Friday, August 19, 2016

Kubo and the Two Strings

Spectacular animation does not a masterpiece make. Made for Laika fans, or the most forgiving martial arts fans.

Rated PG for thematic elements, scary images, action and peril.

Kubo and the Two Strings

The one animated film I had the highest hopes for this year was Laika’s Kubo and the Two Strings. Backed by a studio that just seemed to get better with each film — Coraline, ParaNorman, The Boxtrolls — and the fact that it was seeped in Asian folklore, I was sure it would blow me away. Unfortunately, the film is surrounded by tremendous hype, and I hate to be the killjoy, but Kubo is not the best animated film of the year.

Sure, it may be full of gorgeous animation and is an exquisite visual feast, but Marc Haimes and Chris Butler’s screenplay — paired with Travis Knight’s direction — never provides anything more than what I’ve already seen countless times after watching years of martial arts movies. I thought Laika would be able to dethrone Disney this year; this could be the one. Unfortunately, Zootopia still stands as the year’s best animated feature so far. Even if not for a lack of trying.

The convoluted storyline begins with our young hero Kubo (voiced by Art Parkinson) telling a story about himself and his mother. Washed ashore after what appears to be an exhausting battle, we learn that they have made an escape from a treacherous family, with Kubo’s grandfather going so far as to steal his left eye. After years of caring for his invalid mother, Kubo earns what little money they have by telling magic origami tales at the local village.

It’s not too long before his evil Aunts (voiced by Rooney Mara) come calling and burn the village to the ground. Kubo’s mother uses the last of her magic to save Kubo, and brings to life his talisman Monkey (voiced by Charlize Theron). Together, the two must face Kubo’s destiny to defeat the evil Moon King (Ralph Fiennes), with the help of the slapsticky warrior Beetle (voiced by Matthew McConaughey).

It really does sadden me that the film never manages to live up to the sum of its parts. The most annoying aspect may be how serious the film takes itself. There’s barely any kind of pulse or sense of humor running through its veins, making it a bit of a chore to sit through. Laika is no stranger to releasing visually stunning films, and Kubo still is, you just never care for anyone’s plight, no matter how deadly the circumstances.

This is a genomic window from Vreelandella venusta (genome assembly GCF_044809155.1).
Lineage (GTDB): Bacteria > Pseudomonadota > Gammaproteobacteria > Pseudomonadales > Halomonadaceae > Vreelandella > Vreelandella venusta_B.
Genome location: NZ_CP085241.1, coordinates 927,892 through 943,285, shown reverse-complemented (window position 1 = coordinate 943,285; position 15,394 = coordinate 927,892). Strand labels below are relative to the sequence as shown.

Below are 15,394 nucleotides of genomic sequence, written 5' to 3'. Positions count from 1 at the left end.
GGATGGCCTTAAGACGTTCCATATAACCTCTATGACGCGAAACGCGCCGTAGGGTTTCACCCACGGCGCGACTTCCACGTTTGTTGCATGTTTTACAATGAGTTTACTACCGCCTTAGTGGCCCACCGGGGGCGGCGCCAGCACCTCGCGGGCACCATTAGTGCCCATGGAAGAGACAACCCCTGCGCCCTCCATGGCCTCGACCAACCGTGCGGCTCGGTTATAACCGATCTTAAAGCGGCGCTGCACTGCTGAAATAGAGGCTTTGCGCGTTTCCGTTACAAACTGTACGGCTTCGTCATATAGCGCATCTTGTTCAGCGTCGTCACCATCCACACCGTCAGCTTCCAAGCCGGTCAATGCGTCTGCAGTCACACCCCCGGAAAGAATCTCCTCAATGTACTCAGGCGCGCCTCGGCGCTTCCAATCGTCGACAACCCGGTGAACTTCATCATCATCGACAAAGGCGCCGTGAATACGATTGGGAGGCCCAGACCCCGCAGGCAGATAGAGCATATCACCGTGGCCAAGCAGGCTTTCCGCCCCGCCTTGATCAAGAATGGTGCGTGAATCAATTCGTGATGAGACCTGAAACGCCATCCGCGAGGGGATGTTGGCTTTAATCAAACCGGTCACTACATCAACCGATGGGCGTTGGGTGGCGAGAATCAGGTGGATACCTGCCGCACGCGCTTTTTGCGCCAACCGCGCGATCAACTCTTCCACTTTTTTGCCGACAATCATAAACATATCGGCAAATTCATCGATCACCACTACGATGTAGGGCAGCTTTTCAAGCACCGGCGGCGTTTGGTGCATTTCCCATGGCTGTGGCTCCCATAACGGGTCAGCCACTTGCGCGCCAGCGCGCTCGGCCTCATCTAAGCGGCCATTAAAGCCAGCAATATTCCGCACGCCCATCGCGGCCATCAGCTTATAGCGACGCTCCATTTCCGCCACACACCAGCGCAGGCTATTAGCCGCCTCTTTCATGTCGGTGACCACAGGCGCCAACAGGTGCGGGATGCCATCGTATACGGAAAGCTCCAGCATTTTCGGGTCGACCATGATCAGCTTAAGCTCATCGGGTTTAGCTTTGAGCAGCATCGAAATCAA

Knight has worked on all the previous Laika productions so he knows how to make the stop-motion look as good as humanly possible, but Haimes and Butler don’t really give him a whole lot to work with. Considering Butler singlehandedly wrote ParaNorman, he was probably brought in to try to spitshine a final draft. Anyone who’s ever watched a family film — or any kind of martial arts film — will quickly catch on to the heavy foreshadowing, leaving no surprises of any kind.

It also feels like a martial arts film with barely any action in it. It’s almost like a Lord of the Rings for families. Not that it’s a completely bad thing, there’s just not enough heart, and nowhere near enough entertainment, to save the film from drowning in its visual splendor. We need more to keep our interest. All we’re left here is a film more along the lines of Coraline, where the studio seems far too eager to try and be the coolest looking movie of the year, while leaving the story bits sprinkled along out of necessity.

With awards season on the horizon, I’ll definitely be giving it another shot. I really wanted to like Kubo and the Two Strings, it just never gave me any real reason to. Spectacular animation does not a masterpiece make.

3 out of 5

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